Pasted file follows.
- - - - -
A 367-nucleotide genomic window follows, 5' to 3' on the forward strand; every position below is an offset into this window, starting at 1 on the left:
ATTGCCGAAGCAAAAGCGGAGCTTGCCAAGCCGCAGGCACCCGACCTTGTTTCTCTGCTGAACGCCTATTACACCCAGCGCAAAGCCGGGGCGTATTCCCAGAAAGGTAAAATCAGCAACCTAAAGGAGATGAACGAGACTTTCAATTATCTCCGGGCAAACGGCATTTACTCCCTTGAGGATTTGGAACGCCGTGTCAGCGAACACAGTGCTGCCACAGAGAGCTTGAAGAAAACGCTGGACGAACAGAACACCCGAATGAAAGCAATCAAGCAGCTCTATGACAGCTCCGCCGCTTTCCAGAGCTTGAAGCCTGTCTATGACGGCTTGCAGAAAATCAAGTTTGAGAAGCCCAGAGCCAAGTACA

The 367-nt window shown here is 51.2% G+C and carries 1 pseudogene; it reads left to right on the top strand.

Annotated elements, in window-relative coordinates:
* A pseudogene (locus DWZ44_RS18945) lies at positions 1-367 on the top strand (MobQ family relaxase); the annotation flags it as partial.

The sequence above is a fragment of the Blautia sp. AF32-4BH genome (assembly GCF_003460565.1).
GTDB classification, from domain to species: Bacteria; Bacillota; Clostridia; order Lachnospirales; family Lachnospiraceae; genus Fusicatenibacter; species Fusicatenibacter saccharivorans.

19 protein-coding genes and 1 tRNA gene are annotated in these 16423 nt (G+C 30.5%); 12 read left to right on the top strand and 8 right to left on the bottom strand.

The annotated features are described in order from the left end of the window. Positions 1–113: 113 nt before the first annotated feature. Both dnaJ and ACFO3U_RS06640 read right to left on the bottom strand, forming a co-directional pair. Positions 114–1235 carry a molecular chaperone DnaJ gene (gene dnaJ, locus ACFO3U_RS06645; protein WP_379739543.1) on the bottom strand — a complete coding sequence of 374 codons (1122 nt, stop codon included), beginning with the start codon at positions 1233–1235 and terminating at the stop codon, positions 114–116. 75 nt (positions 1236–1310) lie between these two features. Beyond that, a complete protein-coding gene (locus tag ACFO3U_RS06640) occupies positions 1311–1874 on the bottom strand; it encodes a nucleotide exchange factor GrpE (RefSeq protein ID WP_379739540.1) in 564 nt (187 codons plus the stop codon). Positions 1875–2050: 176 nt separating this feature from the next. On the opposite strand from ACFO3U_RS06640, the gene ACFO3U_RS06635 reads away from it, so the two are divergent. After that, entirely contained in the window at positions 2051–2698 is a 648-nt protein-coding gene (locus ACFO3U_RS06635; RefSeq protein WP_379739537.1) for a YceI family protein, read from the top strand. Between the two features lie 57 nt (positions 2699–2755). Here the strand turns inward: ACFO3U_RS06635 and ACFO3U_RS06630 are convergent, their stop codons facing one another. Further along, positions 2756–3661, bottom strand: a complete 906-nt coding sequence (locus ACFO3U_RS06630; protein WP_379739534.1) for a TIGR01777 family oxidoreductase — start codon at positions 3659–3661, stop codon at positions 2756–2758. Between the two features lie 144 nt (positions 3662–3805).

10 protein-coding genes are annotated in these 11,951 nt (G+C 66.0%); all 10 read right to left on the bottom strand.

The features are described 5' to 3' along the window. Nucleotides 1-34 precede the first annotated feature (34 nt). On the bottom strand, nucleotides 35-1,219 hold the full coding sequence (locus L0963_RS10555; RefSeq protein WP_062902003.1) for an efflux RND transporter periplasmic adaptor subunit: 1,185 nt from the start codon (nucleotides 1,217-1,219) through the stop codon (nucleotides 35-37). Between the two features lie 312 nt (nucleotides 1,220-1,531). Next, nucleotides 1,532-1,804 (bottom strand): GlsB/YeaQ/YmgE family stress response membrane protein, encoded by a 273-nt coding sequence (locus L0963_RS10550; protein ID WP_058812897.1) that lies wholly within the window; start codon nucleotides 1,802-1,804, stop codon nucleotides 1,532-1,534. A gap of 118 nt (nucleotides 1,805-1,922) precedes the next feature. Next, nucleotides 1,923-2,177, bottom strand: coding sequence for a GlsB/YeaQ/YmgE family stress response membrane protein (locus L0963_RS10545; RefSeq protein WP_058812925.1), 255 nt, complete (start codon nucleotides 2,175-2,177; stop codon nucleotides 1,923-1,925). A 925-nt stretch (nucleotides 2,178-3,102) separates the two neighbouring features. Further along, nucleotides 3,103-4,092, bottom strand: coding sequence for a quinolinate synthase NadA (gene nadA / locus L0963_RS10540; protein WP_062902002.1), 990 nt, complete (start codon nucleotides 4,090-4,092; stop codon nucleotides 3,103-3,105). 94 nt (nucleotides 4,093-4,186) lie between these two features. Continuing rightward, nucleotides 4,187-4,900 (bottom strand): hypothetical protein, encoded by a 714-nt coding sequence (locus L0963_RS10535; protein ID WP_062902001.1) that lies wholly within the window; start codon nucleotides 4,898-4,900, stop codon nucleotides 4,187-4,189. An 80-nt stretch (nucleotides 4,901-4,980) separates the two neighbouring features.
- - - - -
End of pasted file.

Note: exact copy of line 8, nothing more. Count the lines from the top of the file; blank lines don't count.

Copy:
19 protein-coding genes and 1 tRNA gene are annotated in these 16423 nt (G+C 30.5%); 12 read left to right on the top strand and 8 right to left on the bottom strand.